WNC Honors Awards Winners 2022
The culmination of this year’s WNC Honors Program occurred on Saturday, November 12th with nearly 200 community leaders and volunteers from 15 Western North Carolina counties and the Eastern Band of Cherokee Indians. Sixty-four member communities received a total of $50,000 in cash awards. Each community development club received $600 each. Twenty-two of these communities received additional monetary or recognition awards for their admirable work to improve quality of life for their residents.
WNC Communities awarded Best in Class awards at each Honors Level, two President’s Awards, the Calico Cats, and our first ever Impact Award.
The President’s Award it presented to communities at 25, 50, and 75 years of participation in the WNC Honors Program. This year, we had two awardees to recognize for their long-term dedication to improving community wellbeing.
Otto Community Development Organization of Macon County. 50 Years. Pictured are Tom Young, President of Otto CDO, receiving the award from Ray Bailey, WNC Communities’ Board President.
Sandy Mush Community Center of Buncombe County. 25 Years. Pictured from left to right are Bruce Larson, Treasurer; Cheryl Frisbee and her children Victoria and Julianna Frisbee; Amy Sue Moore, VP; Keith Wells; Barbara Wells; and WNC Communities’ Board President, Ray Bailey.
The Calico Cat award is given annually to the clubs which through their volunteer and fundraising efforts make the most significant improvements and renovations to their community center over the past year.
Glenville Community Club in Jackson County
When the local VFW was about to lose their charter and therefore their building and property located next door to the Glenville Community Development Club, they came together to form a collaborative solution. Under a new a strategic plan approved by the state board of VFW, the local VFW gave the Glenville CDC the building and property and the community club will provide an ongoing place for the Veterans to have their events for free.
Glenville CDC has completely remodeled the VFW building, with upgrades to the electrical, water system, and HVAC, as well as new ceilings, kitchen, flooring, equipment, handicap accessibility, fiber optic internet, and remodeled “Veterans’ Lounge.” They now have approximately 2,000 square feet available to the community for events and were able to expand their Thrift Store.
All of the work was done by local labor and volunteers, including 600 volunteer hours. Pictured from left to right are Tracy Morea, Ralph Campbell, President of Glenville CDC, Dean Kanipe, WNC Communities’ Board Immediate Past Chair, and Anita Eggleston.
Laurel Community Center Organization in Madison County
The Laurel Community Center Organization’s 6-acre campus and approximately 29,000 square-foot building complex was deeded to them in April 2019 by Madison County and the Board of Education. With full ownership in place, Laurel Community made over $100,000 of long-lasting renovations and improvements with grant funds from various sources.
Laurel CCO renovated the 748 square-foot, creekfront, Laurel River Room, now serving as their Ecology STEM classroom, with an 80 square-foot observation deck, mini-split, and a bulletin board. They also restored their 829 square-foot Center of Rural Innovation computer lab for classes and workshops with an electronics closet, new paint, mini-split, classroom furniture, laptops, printer, and modern teaching equipment. After the discovery of sewage leaking pipes in the 1950s, 1,000 square-foot basement, Laurel CCO made repairs to clean and restore function to inoperable plumbing. Additionally, the Madison County TDA supported $18,000 in improvements to create a 250 square-foot Welcome Center for the county.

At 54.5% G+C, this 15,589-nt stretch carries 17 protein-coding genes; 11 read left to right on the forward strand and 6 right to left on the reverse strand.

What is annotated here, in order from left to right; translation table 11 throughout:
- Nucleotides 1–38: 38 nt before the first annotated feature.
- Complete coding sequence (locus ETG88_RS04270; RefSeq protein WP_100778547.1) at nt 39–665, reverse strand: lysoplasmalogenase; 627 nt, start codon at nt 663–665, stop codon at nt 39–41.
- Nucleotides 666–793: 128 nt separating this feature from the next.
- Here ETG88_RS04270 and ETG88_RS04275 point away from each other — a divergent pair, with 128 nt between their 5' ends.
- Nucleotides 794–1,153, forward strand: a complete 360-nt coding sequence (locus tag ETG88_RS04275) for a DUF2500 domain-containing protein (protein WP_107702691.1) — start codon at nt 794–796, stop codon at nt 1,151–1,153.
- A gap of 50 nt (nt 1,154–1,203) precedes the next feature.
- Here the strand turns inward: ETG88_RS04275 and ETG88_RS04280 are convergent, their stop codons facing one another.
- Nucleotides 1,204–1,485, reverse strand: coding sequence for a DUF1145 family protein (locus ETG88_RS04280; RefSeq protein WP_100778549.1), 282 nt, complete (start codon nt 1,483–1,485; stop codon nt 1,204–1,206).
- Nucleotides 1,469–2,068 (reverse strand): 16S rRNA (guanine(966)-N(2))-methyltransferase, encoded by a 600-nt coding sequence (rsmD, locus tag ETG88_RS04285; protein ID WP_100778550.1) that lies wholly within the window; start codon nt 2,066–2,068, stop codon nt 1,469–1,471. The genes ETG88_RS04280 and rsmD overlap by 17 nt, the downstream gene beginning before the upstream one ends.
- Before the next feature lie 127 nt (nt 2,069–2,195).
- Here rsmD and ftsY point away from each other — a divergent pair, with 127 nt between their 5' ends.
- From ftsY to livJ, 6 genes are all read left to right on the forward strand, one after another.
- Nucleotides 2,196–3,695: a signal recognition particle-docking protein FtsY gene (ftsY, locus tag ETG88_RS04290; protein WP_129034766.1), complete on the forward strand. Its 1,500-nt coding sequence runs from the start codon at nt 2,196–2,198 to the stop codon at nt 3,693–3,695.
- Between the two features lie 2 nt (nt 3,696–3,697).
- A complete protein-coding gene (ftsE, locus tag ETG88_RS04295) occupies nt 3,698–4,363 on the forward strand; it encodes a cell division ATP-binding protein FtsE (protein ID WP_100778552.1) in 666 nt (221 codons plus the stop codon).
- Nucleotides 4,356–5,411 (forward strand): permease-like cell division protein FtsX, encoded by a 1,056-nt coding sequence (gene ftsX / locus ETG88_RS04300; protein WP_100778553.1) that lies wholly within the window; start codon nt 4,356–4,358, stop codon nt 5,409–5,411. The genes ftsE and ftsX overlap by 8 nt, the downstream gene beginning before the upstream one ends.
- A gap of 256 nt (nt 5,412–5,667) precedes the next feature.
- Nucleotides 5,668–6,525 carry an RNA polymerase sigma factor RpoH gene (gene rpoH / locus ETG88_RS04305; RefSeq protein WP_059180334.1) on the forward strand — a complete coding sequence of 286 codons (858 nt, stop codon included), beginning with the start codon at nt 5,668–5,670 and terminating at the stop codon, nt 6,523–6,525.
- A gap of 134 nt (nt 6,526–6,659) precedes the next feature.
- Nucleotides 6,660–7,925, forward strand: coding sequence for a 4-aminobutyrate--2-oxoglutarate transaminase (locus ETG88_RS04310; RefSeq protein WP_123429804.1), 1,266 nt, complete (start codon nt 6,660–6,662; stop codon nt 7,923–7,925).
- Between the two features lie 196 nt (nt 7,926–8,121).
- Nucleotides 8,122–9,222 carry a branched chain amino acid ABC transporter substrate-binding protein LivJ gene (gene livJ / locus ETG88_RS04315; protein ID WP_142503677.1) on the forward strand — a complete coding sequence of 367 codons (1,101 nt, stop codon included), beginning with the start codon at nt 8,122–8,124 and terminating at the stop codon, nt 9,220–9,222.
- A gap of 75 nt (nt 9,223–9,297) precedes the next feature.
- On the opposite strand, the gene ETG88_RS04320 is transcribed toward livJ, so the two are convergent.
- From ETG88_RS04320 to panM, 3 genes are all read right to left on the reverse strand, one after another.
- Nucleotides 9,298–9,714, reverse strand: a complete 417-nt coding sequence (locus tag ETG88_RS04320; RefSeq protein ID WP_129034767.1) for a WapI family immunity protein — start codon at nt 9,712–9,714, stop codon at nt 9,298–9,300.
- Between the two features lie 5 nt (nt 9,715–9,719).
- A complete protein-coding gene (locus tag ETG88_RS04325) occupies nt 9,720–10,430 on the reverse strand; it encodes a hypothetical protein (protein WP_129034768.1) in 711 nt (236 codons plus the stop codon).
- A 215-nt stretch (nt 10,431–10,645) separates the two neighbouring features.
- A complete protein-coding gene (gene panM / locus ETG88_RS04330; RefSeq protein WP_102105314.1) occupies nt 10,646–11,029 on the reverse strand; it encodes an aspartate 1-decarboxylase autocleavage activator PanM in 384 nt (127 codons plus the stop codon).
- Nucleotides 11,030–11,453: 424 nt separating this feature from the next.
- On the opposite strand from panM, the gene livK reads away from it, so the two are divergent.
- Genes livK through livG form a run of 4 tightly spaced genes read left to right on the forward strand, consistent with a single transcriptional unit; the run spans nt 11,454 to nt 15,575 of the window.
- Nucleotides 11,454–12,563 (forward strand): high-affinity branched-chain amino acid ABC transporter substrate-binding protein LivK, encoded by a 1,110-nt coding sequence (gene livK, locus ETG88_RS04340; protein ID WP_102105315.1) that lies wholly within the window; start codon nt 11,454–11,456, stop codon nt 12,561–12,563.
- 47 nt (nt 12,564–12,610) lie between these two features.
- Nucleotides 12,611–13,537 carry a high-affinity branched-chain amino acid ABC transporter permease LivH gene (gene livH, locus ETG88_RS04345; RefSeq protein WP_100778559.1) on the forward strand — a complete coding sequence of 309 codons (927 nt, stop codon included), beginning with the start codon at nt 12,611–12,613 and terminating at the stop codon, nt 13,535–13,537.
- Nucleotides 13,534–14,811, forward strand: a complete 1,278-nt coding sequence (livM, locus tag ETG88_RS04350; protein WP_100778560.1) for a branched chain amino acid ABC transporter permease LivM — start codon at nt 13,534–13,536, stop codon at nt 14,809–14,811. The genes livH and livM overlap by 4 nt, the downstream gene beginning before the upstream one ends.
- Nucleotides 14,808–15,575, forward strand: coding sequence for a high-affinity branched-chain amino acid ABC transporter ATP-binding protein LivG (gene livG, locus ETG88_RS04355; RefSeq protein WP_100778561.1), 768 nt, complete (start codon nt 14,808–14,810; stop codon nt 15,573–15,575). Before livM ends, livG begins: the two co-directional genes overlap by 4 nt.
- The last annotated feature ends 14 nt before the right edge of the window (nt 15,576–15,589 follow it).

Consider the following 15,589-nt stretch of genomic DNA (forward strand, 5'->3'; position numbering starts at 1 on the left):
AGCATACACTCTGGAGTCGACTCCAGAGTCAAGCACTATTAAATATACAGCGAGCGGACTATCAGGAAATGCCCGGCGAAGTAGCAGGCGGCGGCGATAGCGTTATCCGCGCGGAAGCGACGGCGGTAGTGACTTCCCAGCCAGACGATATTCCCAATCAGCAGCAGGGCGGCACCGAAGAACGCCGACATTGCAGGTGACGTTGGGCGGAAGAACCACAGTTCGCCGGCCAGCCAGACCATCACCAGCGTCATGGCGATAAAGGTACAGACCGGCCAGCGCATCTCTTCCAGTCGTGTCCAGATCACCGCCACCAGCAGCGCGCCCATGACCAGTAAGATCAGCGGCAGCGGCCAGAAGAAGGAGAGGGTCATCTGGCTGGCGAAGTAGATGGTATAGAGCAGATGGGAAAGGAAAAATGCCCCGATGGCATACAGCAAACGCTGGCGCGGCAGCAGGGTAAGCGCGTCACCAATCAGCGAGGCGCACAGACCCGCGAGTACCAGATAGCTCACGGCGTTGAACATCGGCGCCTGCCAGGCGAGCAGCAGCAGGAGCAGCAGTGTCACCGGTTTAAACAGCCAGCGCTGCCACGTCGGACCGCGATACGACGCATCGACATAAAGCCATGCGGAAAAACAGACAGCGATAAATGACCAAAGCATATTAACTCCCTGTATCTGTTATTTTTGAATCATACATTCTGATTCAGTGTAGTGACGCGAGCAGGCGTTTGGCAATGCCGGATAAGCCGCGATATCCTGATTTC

As for outdoor improvements, Phase 1 of their walking trail is complete. Community members are extremely excited to have a safe place to exercise and enjoy the outdoors. While they are in a rural area with several local hiking trails, many, especially older folks, are just not comfortable getting all the way out in the woods, with no phone service or internet. Their center offers Wi-Fi campus-wide and gives folks a sense of security.
The Laurel Community worked with more than 35 contractors and Laurel community volunteers conducted approximately 500 hours of volunteer work on these improvements and upgrades. Pictured receiving the award are Dean Turville, Barbara Zimmerman, Treasurer of LCCO, Keith Ray, President of LCCO, Dean Kanipe of WNC Communities’ Board, and Cheoah Landis
Impact Award and White Oak Best in Class Award
Bethel Rural Community Organization in Haywood County took home our first ever Impact Award for their collaboration with local produce stand operators to establish the Fresh Produce Coupon Program. This innovative program enables over 40 families to access fresh produce, which adds nutritional value to family meals while boosting the economic viability of the produce stands.
WNC Communities also gives out Best in Class Awards to the stand-out communities at each level. Bethel was the first and only community to reach the White Oak level and were awarded the White Oak Best in Class Award. They took home this additional $2000 award based on their impressive efforts to help Haywood County communities recover from flooding, and their volunteer assistance in restoring eroded stream banks and replanting native River Cane on the Pigeon River in the wake of Tropical Storm Fred.
Pictured receiving the Impact Award are Stephanie Quis-Garrett, Eleanor Porter, Director of BRCO Board, Don Brown, Glenn Garrett, Carol Litchfield, President of BRCO, Evelyn Coltman, Patricia Carr, BRCO Board Chair, Jennifer Ferre, Executive Director of WNC Communities, Ted Carr, and Susan Mims, CEO of Dogwood Health Trust.